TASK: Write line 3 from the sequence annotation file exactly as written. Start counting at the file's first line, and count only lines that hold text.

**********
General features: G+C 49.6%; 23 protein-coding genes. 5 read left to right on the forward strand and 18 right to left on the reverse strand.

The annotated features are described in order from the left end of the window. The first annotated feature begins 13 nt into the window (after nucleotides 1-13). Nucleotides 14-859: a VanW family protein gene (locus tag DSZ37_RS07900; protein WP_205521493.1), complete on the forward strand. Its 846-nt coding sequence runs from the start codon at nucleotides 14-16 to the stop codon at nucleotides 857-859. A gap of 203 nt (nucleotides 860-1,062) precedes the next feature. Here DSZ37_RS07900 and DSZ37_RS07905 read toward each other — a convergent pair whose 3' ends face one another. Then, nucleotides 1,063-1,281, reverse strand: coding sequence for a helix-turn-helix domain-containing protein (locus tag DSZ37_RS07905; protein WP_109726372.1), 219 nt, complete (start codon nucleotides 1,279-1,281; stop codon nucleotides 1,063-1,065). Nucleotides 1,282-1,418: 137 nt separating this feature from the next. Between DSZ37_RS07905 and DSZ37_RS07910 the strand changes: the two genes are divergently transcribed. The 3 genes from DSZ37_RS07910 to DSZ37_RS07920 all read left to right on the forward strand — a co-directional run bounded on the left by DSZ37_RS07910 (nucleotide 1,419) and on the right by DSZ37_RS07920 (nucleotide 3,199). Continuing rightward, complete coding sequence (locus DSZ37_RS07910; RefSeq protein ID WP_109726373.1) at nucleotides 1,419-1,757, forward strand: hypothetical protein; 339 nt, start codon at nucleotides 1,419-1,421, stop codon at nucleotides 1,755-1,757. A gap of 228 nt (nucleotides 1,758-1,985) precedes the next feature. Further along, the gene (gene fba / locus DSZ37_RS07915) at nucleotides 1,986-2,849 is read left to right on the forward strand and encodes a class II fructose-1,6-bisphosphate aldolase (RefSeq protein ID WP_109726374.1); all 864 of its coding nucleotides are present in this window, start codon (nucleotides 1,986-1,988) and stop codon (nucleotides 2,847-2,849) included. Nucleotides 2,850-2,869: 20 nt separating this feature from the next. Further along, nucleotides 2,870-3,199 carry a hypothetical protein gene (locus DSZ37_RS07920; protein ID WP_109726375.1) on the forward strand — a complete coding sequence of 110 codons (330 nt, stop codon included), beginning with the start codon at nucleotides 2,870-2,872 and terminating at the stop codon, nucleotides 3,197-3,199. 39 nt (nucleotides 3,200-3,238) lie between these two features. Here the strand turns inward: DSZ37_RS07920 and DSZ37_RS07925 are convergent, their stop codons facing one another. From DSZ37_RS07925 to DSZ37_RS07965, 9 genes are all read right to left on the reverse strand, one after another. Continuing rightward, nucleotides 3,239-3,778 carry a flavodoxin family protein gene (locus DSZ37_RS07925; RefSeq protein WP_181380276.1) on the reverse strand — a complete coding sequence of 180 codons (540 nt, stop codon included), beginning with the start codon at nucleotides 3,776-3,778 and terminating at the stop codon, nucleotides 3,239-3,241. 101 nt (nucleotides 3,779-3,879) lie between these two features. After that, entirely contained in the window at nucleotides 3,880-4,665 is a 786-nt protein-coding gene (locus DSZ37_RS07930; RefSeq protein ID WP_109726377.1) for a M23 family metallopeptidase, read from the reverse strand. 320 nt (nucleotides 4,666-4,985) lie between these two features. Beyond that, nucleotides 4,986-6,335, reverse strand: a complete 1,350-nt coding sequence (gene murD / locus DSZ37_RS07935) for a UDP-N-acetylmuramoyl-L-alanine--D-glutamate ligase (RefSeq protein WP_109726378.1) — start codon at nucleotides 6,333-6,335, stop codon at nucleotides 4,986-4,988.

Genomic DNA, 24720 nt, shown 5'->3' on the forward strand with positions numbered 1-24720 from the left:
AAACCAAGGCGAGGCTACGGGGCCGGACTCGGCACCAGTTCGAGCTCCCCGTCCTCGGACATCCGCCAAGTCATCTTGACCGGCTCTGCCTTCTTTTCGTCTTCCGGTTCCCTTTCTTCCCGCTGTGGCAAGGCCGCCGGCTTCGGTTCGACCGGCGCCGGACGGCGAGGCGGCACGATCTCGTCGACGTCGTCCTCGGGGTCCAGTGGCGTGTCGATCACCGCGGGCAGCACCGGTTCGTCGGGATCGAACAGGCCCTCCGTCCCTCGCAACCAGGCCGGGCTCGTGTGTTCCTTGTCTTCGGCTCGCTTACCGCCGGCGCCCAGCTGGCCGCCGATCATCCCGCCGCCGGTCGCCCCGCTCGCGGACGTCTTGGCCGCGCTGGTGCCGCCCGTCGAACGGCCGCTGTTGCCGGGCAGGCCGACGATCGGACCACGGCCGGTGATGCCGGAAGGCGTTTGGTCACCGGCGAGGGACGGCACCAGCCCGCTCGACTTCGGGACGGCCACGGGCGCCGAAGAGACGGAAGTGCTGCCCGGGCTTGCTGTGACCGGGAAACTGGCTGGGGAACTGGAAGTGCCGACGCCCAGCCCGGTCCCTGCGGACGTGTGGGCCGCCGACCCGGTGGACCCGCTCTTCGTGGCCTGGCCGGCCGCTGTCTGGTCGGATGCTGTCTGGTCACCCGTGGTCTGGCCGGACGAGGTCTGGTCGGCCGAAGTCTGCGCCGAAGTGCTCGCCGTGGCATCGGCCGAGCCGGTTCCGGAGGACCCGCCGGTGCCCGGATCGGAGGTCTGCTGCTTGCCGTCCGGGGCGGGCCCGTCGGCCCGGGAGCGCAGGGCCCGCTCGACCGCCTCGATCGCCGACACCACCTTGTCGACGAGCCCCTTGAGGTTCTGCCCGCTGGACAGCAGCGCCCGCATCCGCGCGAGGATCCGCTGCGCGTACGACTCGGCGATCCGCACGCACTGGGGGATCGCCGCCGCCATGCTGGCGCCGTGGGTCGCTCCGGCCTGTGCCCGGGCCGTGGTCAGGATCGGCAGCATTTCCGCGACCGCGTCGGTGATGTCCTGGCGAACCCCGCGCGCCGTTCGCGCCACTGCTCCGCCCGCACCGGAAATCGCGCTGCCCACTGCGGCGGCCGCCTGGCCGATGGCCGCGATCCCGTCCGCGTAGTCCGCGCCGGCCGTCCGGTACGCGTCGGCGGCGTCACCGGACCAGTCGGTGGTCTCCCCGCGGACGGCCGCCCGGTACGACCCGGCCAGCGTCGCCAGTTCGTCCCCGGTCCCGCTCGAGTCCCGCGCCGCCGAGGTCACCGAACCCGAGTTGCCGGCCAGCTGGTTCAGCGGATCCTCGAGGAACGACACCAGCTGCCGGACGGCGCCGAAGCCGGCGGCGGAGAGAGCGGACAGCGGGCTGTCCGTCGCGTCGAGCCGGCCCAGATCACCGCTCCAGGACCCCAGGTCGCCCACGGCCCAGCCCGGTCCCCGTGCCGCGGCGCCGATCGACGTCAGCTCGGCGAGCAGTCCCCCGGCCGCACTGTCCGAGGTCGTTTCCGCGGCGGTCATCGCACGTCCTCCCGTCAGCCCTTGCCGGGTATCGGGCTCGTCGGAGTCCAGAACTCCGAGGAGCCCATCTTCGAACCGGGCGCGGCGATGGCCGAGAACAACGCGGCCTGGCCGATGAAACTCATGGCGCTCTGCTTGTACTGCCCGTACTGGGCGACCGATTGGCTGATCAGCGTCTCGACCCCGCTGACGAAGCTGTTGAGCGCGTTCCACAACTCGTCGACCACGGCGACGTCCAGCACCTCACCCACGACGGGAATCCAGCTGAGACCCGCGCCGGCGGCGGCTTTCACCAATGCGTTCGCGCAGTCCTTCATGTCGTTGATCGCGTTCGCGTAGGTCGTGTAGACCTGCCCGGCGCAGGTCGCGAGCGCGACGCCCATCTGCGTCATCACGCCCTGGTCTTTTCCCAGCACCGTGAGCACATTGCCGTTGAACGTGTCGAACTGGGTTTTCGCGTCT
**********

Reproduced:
Genomic DNA, 24720 nt, shown 5'->3' on the forward strand with positions numbered 1-24720 from the left: